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Kangaroos centre Josh Dugan crosses for a try in the Four Nations final.

For the best part of a decade, rugby league fans have been treated to a new brand of footy by the best up-and-coming talent on the game's biggest stage. But with confirmation that the Holden Cup will no longer exist beyond the 2017 season, we've decided to take a trip down memory lane and count down the finest 50 moments from the under-20s competition.   

45. DCE has 40/20 vision

One of the best rule changes in rugby league saw the ARL introduce the 40/20 in 1997 to reward high-class general-play kicks. The ploy has seen games turned on their head in the blink of an eye, with hookers recently replacing halfbacks as the best exponents of the tactic in the NRL. Former Eels halfback Chris Sandow nailed seven 40/20s in 2014 – easily the best return by an NRL player in recent years – but even his exploits were bettered by Daly Cherry-Evans in the inaugural NYC season. The Sea Eagles No.7 kicked nine of them in 2008; an incredible effort given he's only kicked six in the past three NRL seasons. Beau Henry is second best with eight 40/20s in 2009, while Michael Parker-Walshe and Harry Siejka each kicked five in 2011. 

44. The Flying Fish gets reeled in

Warriors fullback Glen Fisiiahi will look back at the 2010 season with plenty of pride. He scored 20 tries from 25 appearances, won the grand final and represented the Junior Kiwis in the end-of-year Test. However, there is one moment that stands out above all the rest, and unfortunately for the 'Flying Fish' it's one he will never live down. In the Round 20 match against the Rabbitohs, Fisiiahi collected a loose ball following a failed chip-and-chase by Adam Reynolds. Having sprinted the best part of 75 metres, the Warriors custodian reached the in-goal, and with seemingly no one near him, decided to blow a kiss to the crowd. Sadly for the Fish, he never saw Hayden O'Donnell coming, and just as he went to put the ball down, the Rabbitohs backrower jolted the ball free. The highlight has been watched more than 275,000 times on YouTube and is considered one of the worst (or best) bombed tries in history. Thankfully for Fisiiahi, they not only won that game (19-18) but he also scored a try in the grand final win against who else, but South Sydney.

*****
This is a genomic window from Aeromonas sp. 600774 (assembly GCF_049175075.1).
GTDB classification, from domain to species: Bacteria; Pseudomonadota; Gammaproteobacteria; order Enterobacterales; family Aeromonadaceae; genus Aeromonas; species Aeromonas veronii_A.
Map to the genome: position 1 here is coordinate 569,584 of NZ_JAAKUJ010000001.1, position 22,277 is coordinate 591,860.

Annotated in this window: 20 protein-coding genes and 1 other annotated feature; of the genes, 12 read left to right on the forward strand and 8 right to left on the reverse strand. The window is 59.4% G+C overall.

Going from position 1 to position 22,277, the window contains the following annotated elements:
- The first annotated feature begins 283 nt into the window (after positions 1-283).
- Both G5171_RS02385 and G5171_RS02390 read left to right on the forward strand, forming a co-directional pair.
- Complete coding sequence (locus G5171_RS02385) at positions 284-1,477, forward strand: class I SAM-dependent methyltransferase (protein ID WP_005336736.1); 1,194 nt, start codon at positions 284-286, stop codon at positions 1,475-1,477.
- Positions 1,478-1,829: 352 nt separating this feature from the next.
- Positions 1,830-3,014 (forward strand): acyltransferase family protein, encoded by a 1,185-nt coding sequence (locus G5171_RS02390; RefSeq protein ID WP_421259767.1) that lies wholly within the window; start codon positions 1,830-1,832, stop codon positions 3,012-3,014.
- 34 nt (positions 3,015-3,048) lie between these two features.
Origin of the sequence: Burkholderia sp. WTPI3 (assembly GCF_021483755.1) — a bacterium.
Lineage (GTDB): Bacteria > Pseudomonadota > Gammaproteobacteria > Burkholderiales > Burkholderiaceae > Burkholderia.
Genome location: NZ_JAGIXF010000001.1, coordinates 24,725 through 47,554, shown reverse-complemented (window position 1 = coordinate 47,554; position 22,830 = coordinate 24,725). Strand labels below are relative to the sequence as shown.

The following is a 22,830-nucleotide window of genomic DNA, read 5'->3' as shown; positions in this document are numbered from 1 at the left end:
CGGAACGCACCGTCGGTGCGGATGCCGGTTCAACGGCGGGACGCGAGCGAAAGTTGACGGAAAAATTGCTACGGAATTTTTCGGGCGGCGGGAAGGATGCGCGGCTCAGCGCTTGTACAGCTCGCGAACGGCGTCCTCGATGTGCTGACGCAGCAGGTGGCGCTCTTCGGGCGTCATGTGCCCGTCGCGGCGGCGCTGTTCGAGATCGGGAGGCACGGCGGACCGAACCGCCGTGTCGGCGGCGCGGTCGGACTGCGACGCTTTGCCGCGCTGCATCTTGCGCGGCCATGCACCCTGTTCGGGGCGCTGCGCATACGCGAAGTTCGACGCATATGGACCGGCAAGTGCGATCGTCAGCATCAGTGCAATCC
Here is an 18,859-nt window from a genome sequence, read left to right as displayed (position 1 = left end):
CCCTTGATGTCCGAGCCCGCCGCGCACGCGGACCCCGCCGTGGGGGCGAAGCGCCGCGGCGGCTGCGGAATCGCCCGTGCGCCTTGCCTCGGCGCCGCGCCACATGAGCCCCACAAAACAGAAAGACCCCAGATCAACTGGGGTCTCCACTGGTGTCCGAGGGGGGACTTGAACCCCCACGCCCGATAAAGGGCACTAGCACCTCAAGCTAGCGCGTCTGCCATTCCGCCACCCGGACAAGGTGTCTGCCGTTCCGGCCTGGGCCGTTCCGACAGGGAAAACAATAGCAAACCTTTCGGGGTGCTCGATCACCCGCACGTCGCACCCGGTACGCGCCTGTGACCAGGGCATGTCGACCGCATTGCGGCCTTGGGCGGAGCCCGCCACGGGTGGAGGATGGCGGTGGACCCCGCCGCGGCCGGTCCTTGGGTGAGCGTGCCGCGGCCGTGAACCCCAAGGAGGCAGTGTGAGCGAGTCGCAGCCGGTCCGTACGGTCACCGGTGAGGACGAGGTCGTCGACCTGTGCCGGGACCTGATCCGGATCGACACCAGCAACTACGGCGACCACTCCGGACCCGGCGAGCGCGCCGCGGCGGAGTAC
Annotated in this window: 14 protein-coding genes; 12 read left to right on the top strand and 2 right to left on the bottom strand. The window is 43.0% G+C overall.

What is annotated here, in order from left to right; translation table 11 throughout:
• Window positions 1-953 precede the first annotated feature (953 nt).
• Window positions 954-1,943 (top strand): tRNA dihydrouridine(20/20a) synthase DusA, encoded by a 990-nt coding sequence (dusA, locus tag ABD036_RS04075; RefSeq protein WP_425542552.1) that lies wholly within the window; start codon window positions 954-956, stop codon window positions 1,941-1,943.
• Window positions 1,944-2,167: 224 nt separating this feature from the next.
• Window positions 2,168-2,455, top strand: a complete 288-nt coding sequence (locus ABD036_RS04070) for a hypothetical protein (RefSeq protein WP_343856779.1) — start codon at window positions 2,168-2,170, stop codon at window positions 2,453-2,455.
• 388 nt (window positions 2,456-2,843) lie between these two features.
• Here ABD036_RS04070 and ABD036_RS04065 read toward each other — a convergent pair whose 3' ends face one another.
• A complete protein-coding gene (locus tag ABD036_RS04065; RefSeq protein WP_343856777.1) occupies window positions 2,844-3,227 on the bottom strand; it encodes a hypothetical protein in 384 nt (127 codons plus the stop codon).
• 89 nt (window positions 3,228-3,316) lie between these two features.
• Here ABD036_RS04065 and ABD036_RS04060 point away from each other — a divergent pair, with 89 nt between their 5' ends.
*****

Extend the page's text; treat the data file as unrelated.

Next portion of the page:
43. Butcher carves up in 2016 

It's hard enough to top the stats in one category, let alone two. But that's exactly what Roosters lock forward Nat Butcher did in 2016. The 19-year-old finished the year with 1,049 tackles (23 more than second-best Jayden Brailey) and 4,526 running metres (354 more than Tyrell Fuimaono). His regular-season numbers were impressive, but his post-season stats were the stuff of legend. Butcher averaged 209 metres in his four finals matches and made roughly 49 tackles per game as well, and despite his incredible workload, only sat on the bench for 12 minutes. Butcher made his NRL debut in Round 26 at Suncorp Stadium and you get the feeling is on track to forge a glittering first-grade career. He was deservedly named the RLPA Player of the Year for 2016, and was the Jack Gibson Medal winner in the Roosters' grand final win. 

42. Nathan is 'Cleary' going to be a star 

One of the major benefits of following the NYC is that you can watch the stars of the future before they become household names. Take Nathan Cleary for example. The Panthers halfback was always going to make it in the NRL, and those who watched him in the Holden Cup would have had the inside mail. Cleary didn't set the world on fire in his NYC debut as the Panthers fell 10-6 to the Wests Tigers – the second-lowest scoring game in history – but announced himself with a 24-point haul two games later. He would finish 2015 with 106 points from 10 matches, but missed out on the grand final win while on Schoolboys duties. His 2016 campaign was scarily better as he contributed 156 points to finish third on the points-scoring leaderboard despite only making 10 appearances. Still only a teenager, Cleary amassed a staggering 56 points in his final two matches to force his way into the first-grade side via a one-week detour in reserve grade. 

41. NYC graduates take centre stage in Liverpool 

Of the 34 players who took part in the Four Nations final at Anfield, 21 of them featured in the NYC. For the Kangaroos, Blake Ferguson, Josh Dugan, Valentine Holmes, Aaron Woods, Boyd Cordner, Matt Gillett, Trent Merrin, Michael Morgan, David Klemmer, Tyson Frizell and Shannon Boyd started their careers in the 20s. For the Kiwis it was Jordan Kahu, David Fusitu'a, Solomone Kata, Jordan Rapana, Tohu Harris, Shaun Johnson, Kevin Proctor, Jason Taumalolo, Martin Taupau and Joseph Tapine. Of the six try scorers on Monday morning (AEDT) only one player (Darius Boyd) did not play in the NYC. Incredible numbers that will only get better in the years to come. 

Acknowledgement of Country

National Rugby League respects and honours the Traditional Custodians of the land and pay our respects to their Elders past, present and future. We acknowledge the stories, traditions and living cultures of Aboriginal and Torres Strait Islander peoples on the lands we meet, gather and play on.

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